The Regional Center Individual Program Plan or, “IPP.”

December 20, 2015 - 4 minutes read

Definition of an IPP.

An IPP is a “statement of goals, based on needs, preferences, and life choices of the individual with developmental disabilities, and a statement of specific, time-limited objectives for implementing the person’s goals and addressing his or her needs.” {Welfare & Institutions Code, § 4646.5(a)(1)&(2).}

IPP Development.

The IPP is developed in the context of a conference or planning meeting to discuss goals and objectives, and services to meet those objectives, attended by the consumer or her representatives, service agency representatives, and other appropriate participants. {Welfare & Institutions Code, §§ 4646, 4648.}  The Act requires not only the goals, but also the supports and services needed to implement the IPP, to be decided through a collaborative process that results in the creation of the consumer’s IPP. (§4646.)

Once the service agency (i.e., the regional center) and the planning team have developed the IPP, the service agency is then required to secure the services and supports necessary to satisfy the consumer’s needs as determined by the IPP team. {§4648.} This is the implementation phase of the IPP process.  With the exception of a very narrow range of programs and consumers under the Family Cost Participation Program, regional center services are provided without cost. {§ 4783.}

Determining the Services and Supports Needed to Implement the IPP.

Once a consumer’s goals and objectives have been determined by the IPP team, the “regional center and the consumer, or where appropriate, his or her parents,” pursuant to Welfare & Institutions Code §4648(a)(6), consider the following five factors when selecting a provider of consumer services and supports.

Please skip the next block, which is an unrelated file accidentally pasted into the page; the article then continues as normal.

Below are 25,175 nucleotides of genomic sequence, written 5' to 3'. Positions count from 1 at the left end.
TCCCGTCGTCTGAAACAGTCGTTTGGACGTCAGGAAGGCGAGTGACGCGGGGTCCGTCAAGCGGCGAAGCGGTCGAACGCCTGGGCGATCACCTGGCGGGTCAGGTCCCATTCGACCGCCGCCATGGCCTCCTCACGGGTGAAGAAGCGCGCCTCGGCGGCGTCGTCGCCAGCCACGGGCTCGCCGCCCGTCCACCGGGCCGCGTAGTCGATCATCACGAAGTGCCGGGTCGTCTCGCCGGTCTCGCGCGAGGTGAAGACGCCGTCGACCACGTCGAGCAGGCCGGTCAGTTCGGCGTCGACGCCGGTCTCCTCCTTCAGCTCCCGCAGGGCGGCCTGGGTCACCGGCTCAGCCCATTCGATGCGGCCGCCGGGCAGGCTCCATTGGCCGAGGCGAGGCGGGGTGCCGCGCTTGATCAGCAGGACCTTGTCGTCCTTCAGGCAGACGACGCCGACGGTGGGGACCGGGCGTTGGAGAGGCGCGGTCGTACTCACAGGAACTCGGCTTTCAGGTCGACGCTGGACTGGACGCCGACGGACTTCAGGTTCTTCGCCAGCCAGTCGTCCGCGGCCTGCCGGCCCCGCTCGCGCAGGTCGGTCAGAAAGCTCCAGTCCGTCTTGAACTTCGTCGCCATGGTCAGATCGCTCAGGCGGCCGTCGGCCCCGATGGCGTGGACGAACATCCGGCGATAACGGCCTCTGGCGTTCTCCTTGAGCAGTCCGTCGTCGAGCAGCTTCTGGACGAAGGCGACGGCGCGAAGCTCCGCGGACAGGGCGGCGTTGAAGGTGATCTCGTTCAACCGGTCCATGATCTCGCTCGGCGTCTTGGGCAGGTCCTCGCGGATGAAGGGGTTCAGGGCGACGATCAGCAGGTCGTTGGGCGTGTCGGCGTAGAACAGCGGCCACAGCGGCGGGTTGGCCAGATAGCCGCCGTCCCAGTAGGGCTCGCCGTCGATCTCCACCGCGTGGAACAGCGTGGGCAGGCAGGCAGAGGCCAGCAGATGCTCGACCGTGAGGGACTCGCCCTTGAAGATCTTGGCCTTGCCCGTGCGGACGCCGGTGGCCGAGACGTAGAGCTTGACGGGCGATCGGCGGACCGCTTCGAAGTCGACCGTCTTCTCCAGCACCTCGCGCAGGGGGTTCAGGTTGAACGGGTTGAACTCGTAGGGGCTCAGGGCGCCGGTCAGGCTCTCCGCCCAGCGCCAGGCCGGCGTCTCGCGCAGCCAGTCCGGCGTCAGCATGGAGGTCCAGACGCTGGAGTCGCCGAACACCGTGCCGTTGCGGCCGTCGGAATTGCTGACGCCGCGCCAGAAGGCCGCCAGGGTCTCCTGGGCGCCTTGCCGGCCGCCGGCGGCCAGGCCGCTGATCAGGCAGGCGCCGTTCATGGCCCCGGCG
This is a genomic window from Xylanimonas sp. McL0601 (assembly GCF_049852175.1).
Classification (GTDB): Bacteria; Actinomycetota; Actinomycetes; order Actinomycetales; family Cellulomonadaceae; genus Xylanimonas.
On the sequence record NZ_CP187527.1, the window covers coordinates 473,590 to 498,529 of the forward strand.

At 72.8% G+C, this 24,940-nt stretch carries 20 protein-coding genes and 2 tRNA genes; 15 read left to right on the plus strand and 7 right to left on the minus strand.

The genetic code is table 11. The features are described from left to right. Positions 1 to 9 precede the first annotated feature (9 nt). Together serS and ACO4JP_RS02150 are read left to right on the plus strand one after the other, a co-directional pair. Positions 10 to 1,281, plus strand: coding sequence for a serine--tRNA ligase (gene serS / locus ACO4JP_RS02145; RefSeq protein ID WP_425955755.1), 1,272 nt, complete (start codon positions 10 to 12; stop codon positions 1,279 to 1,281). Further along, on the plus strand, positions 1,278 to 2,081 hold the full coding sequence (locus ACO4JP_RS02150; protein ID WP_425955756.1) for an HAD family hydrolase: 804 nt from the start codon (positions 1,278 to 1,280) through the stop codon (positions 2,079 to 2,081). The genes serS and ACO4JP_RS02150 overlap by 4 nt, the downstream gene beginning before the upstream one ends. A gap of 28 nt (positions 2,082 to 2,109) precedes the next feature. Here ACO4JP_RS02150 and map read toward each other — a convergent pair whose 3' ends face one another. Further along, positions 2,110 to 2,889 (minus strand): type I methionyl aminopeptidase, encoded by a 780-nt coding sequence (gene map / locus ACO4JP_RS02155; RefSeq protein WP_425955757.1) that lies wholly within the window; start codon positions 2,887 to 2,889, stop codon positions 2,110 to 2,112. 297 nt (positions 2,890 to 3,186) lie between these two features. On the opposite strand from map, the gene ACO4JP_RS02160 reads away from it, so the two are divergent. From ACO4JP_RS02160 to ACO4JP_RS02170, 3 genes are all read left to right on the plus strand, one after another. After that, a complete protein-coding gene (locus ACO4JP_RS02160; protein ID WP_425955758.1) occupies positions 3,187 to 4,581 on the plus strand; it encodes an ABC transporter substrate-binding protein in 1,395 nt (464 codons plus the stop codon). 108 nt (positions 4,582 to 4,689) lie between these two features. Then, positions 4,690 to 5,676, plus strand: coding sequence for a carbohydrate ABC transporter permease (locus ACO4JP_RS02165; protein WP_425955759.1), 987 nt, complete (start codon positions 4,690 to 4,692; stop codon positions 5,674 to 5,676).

“(A) A provider’s ability to deliver quality services or supports which can accomplish all or part of the consumer’s individual program plan.

“(B) A provider’s success in achieving the objectives set forth in the individual program plan.

“(C) Where appropriate, the existence of licensing, accreditation, or professional certification.

“(D) The cost of providing services or supports of comparable quality by different providers, if available, shall be reviewed. . .

“(E) The consumer’s or, where appropriate, the parents, legal guardian, or conservator of a consumer’s choice of providers.” {Welfare & Institutions Code § 4648(a)(6)(A)-(E).}

 

The Initial and Subsequent IPPs.

Once an individual’s eligibility for services has been established, an IPP must be developed within 60 days. Thereafter, an IPP is developed “no less often than once every three years.” {Welfare & Institutions Code, §§ 4646(c); 4646.5(b).}  But once the IPP is completed, it is the parties at the IPP planning meeting that determine a periodic review and reevaluation schedule to “ascertain that planned services have been provided, that objectives have been fulfilled within the times specified, and that consumers and families are satisfied with the individual program plan and its implementation.” {Welfare & Institutions Code, § 4646.5(a)(7).}

Determining the Case Manager to Oversee IPP Implementation.

Not only is the frequency of IPP meetings something that is determined by the IPP team, but also whether the service coordinator, i.e., the regional center counselor will continue to be “responsible for implementing, overseeing, and monitoring” the individual program plan.”  A service coordinator is assigned by the regional center, with “agreement by all parties.” who is  {Welfare & Institutions Code, § 4647(b).}

 

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